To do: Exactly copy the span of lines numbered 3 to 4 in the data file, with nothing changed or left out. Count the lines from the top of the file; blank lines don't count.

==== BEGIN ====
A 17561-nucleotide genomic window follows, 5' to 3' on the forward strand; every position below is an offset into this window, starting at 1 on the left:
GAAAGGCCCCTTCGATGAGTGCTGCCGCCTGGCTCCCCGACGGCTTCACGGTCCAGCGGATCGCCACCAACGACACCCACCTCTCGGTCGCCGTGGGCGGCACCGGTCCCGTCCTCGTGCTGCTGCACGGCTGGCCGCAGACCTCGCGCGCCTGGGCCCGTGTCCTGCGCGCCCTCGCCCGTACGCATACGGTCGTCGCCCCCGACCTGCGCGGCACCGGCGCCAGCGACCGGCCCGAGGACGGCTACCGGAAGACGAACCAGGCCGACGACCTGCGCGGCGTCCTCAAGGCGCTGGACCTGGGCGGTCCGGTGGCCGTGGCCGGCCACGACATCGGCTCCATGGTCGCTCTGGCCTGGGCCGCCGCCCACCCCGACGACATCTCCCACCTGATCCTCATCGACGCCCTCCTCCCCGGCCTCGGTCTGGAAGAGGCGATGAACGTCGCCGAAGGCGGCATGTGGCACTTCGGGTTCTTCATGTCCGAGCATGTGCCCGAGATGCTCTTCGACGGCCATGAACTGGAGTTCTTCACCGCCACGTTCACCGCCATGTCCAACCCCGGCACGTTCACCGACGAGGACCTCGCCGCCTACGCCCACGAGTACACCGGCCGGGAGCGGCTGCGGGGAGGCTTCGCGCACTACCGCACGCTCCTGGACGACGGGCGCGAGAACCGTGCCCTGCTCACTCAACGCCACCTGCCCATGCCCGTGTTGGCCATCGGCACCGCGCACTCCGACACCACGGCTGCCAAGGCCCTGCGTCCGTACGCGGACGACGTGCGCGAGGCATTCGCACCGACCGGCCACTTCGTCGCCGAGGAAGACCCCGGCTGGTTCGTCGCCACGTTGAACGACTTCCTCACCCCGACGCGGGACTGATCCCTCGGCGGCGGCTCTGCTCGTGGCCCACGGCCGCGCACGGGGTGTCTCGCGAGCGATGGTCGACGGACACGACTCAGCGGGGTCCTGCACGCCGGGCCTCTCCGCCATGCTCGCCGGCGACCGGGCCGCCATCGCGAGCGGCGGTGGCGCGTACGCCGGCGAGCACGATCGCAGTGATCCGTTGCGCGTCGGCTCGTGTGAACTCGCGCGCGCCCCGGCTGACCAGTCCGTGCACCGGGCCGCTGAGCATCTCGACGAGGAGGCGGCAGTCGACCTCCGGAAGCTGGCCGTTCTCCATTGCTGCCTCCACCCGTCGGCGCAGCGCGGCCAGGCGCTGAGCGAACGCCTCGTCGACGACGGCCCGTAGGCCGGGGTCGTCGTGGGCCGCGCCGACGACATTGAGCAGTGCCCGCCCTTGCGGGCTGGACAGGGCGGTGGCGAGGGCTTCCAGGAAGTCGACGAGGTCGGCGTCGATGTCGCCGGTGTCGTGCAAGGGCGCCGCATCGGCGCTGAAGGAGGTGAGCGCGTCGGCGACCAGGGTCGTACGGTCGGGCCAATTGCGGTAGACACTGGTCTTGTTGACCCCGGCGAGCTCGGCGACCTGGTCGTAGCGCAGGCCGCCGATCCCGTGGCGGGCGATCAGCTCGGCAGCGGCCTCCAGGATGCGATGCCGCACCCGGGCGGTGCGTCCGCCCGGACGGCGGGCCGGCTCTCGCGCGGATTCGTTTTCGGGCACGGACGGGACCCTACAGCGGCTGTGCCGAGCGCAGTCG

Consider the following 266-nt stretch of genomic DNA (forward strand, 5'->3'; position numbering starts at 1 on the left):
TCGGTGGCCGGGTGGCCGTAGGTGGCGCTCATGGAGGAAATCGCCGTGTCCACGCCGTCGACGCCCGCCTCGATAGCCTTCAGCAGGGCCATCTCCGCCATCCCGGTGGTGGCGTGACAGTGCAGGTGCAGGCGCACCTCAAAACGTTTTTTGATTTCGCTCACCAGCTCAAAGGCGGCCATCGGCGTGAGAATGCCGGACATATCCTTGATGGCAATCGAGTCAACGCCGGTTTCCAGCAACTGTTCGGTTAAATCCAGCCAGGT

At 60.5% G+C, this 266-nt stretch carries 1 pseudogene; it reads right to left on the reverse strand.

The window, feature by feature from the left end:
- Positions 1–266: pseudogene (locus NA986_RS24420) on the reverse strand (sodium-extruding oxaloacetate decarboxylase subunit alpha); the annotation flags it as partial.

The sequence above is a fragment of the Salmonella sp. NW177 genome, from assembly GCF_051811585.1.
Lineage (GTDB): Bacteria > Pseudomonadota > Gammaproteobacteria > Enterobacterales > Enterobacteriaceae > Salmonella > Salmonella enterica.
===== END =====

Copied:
Consider the following 266-nt stretch of genomic DNA (forward strand, 5'->3'; position numbering starts at 1 on the left):
TCGGTGGCCGGGTGGCCGTAGGTGGCGCTCATGGAGGAAATCGCCGTGTCCACGCCGTCGACGCCCGCCTCGATAGCCTTCAGCAGGGCCATCTCCGCCATCCCGGTGGTGGCGTGACAGTGCAGGTGCAGGCGCACCTCAAAACGTTTTTTGATTTCGCTCACCAGCTCAAAGGCGGCCATCGGCGTGAGAATGCCGGACATATCCTTGATGGCAATCGAGTCAACGCCGGTTTCCAGCAACTGTTCGGTTAAATCCAGCCAGGT